Albay Rep. Joey Sarte Salceda is urging the economic team of President Ferdinand Marcos Jr. to “ramp up efforts for the country to catch up on foreign direct investments (FDIs)” by seizing what he called “low-hanging fruits” in policy reforms to make the country more open to foreign investments.
He made the statement in response to August FDI data showing foreign inflows to have slowed by 19.2 percent year-on-year.
“President (Ferdinand) Marcos is achieving progress in agriculture. This is one of the few times the sector actually recorded positive growth. We need to capitalize on our strong Q3 GDP performance. While the decline in FDI is understandable due to global conditions, there are low-hanging fruits we haven’t picked up yet,” he said.
“The most basic one is the Public Service Act implementing rules and regulations. That would open up telcos and other big sectors to greater foreign investments. I was told last week that it is now for signing. Well, sign it,” he added.
“I would also urge the economic team along with Secretaries Remulla and Lotilla to work out the final draft of amendments to the Renewable Energy Law, to allow full foreign ownership of energy generation. We need major foreign investments in our renewable energy sector,” he further stated.
“A surplus of renewable energy will reduce power rates in the country. And that, in turn, will cure some of the oligopolistic price abuses in the energy market and attract even more foreign investments in various sectors such as manufacturing.”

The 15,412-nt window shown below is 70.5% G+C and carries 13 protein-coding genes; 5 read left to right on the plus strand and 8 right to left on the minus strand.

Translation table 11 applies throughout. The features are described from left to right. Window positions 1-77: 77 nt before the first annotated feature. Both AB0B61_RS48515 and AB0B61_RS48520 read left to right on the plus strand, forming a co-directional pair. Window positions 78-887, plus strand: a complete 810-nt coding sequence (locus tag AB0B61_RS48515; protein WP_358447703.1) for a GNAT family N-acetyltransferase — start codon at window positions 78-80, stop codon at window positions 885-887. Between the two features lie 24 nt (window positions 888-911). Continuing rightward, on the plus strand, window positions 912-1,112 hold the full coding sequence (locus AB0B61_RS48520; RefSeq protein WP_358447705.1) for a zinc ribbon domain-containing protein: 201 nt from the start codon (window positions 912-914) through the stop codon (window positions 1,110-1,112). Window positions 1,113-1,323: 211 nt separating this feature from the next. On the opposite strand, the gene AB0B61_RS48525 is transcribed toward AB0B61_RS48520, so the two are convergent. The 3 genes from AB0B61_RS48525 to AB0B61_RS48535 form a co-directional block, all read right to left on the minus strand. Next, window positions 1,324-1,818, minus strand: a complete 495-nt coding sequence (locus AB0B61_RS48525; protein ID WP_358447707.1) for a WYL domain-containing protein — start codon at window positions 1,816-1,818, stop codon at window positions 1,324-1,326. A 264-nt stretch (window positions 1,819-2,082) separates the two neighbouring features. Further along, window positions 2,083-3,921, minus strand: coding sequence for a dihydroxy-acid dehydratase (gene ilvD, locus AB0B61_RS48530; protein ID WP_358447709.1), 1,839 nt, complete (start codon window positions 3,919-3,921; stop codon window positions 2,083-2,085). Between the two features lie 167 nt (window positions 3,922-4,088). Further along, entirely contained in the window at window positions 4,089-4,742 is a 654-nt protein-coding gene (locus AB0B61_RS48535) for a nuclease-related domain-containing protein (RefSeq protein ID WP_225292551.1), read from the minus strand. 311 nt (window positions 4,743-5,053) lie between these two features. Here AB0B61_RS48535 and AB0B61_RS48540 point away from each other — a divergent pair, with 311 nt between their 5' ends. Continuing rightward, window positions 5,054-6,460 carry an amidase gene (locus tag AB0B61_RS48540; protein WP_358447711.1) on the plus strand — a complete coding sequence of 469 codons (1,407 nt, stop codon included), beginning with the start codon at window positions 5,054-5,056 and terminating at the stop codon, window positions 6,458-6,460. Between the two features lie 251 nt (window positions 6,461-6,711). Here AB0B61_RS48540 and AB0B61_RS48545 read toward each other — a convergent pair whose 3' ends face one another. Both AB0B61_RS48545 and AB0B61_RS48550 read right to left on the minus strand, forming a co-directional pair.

“With the Department of Justice saying that the RE Law IRR can be amended, the legal impediments to such a move no longer exist,” he also said.
He said he is a ready talking to European investors in renewable energy, including Norway, adding the stakeholders he is in talks would are prepared to invest as much as $10 billion in RE projects in the near-term.
He also urged the release of a more comprehensive list and strategy under the Strategic Investment Priorities Plan, the list of key industries eligible for tax incentives under the CREATE Law.
“Without a more comprehensive list and strategy, it will be like selling the country as an investment destination without a brochure,” he noted.